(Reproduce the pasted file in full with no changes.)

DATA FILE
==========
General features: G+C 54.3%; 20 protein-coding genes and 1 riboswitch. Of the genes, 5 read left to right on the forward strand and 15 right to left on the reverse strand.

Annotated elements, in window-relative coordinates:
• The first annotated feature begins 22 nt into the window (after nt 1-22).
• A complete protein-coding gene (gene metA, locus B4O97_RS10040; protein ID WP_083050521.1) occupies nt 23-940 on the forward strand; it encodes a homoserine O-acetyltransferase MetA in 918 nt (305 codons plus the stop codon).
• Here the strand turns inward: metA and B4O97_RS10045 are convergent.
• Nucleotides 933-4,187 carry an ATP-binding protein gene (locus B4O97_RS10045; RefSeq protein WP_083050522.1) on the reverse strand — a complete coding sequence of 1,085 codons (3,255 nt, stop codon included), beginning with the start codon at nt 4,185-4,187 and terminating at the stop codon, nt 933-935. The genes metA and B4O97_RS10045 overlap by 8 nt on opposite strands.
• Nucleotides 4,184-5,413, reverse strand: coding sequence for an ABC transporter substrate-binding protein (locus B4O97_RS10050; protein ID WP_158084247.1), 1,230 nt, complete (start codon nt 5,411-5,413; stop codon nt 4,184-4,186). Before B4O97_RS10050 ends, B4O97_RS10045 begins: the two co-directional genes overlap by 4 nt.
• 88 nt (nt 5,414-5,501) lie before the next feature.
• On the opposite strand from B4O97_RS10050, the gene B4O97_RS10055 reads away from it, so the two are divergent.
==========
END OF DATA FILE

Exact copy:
General features: G+C 54.3%; 20 protein-coding genes and 1 riboswitch. Of the genes, 5 read left to right on the forward strand and 15 right to left on the reverse strand.

Annotated elements, in window-relative coordinates:
• The first annotated feature begins 22 nt into the window (after nt 1-22).
• A complete protein-coding gene (gene metA, locus B4O97_RS10040; protein ID WP_083050521.1) occupies nt 23-940 on the forward strand; it encodes a homoserine O-acetyltransferase MetA in 918 nt (305 codons plus the stop codon).
• Here the strand turns inward: metA and B4O97_RS10045 are convergent.
• Nucleotides 933-4,187 carry an ATP-binding protein gene (locus B4O97_RS10045; RefSeq protein WP_083050522.1) on the reverse strand — a complete coding sequence of 1,085 codons (3,255 nt, stop codon included), beginning with the start codon at nt 4,185-4,187 and terminating at the stop codon, nt 933-935. The genes metA and B4O97_RS10045 overlap by 8 nt on opposite strands.
• Nucleotides 4,184-5,413, reverse strand: coding sequence for an ABC transporter substrate-binding protein (locus B4O97_RS10050; protein ID WP_158084247.1), 1,230 nt, complete (start codon nt 5,411-5,413; stop codon nt 4,184-4,186). Before B4O97_RS10050 ends, B4O97_RS10045 begins: the two co-directional genes overlap by 4 nt.
• 88 nt (nt 5,414-5,501) lie before the next feature.
• On the opposite strand from B4O97_RS10050, the gene B4O97_RS10055 reads away from it, so the two are divergent.